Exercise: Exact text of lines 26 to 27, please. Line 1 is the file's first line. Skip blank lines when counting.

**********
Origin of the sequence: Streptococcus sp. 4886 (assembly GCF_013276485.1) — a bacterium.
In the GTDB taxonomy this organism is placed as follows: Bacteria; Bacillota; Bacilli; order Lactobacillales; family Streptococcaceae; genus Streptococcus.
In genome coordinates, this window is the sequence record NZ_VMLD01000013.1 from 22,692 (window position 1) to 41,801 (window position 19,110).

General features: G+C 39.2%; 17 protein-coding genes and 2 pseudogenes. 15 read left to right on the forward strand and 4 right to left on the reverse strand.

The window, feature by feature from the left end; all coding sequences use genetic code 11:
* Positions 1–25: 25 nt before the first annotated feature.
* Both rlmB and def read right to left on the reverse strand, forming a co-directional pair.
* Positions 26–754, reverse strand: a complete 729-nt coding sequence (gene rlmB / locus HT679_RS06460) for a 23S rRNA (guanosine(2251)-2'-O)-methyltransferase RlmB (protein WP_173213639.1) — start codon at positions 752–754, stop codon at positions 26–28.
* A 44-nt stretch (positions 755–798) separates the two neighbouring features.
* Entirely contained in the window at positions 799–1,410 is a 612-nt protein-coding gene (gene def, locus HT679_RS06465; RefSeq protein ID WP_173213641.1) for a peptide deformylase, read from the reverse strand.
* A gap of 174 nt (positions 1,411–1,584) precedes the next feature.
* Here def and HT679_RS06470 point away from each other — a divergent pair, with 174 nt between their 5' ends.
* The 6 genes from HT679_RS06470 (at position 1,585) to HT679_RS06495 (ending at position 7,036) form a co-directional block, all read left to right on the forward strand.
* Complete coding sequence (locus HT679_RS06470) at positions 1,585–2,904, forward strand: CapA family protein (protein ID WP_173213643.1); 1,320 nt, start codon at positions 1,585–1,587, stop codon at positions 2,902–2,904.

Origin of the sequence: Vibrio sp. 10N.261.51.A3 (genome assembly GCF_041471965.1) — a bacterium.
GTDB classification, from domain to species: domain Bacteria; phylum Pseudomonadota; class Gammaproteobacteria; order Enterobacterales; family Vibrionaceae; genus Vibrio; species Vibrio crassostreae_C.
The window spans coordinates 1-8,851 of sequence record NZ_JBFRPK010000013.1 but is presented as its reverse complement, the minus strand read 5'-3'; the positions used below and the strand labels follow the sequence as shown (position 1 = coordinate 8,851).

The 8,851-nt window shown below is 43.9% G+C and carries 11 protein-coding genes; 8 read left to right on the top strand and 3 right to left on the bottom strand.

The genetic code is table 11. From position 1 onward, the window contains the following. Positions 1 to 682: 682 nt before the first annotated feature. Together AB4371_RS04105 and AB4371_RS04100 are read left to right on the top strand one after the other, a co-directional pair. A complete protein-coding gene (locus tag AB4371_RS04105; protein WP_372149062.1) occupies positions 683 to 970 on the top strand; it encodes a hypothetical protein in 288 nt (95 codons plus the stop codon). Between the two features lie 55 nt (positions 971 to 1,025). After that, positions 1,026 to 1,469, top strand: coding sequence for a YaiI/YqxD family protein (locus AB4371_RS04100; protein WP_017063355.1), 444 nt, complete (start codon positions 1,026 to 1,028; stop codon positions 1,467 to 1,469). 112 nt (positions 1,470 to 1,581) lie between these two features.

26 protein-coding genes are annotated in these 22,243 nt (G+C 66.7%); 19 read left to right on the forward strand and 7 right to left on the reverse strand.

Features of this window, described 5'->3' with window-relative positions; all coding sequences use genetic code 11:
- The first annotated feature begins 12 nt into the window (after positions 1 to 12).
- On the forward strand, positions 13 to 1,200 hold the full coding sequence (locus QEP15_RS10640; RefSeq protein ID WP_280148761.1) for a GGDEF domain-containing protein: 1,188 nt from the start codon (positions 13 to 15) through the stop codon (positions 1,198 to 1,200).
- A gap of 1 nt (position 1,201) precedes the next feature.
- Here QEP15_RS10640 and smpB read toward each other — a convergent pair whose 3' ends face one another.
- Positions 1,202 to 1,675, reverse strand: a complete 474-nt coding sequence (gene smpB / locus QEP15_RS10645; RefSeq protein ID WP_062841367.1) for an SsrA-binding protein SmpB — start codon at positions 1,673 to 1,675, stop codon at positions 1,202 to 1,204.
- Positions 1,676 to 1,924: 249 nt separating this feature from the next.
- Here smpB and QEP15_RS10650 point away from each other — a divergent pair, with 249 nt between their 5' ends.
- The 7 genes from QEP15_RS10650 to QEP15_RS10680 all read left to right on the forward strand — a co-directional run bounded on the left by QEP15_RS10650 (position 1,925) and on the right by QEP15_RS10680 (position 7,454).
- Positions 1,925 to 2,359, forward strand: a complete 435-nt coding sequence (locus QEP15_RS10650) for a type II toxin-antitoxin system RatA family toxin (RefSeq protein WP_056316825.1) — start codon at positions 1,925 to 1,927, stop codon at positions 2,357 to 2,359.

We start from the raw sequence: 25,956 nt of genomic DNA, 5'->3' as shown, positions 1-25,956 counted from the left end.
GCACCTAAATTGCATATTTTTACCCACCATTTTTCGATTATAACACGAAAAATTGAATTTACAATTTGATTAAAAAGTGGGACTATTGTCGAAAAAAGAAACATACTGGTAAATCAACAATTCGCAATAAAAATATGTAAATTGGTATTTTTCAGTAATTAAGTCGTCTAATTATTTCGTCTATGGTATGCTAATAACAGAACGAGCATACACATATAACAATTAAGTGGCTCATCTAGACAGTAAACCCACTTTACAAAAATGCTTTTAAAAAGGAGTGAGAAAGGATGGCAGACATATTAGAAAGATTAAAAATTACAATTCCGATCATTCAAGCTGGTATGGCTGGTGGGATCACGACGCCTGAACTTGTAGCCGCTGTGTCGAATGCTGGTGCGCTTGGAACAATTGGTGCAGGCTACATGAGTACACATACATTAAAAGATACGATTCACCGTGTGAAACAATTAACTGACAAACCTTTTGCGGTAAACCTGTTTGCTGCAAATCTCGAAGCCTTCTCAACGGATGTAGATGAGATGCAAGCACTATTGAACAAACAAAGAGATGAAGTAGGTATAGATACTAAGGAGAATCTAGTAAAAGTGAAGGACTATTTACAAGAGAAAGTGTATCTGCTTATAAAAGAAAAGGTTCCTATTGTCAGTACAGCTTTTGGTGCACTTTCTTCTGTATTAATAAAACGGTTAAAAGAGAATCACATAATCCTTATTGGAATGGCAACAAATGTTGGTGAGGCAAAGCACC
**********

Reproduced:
- Positions 1,202 to 1,675, reverse strand: a complete 474-nt coding sequence (gene smpB / locus QEP15_RS10645; RefSeq protein ID WP_062841367.1) for an SsrA-binding protein SmpB — start codon at positions 1,673 to 1,675, stop codon at positions 1,202 to 1,204.
- Positions 1,676 to 1,924: 249 nt separating this feature from the next.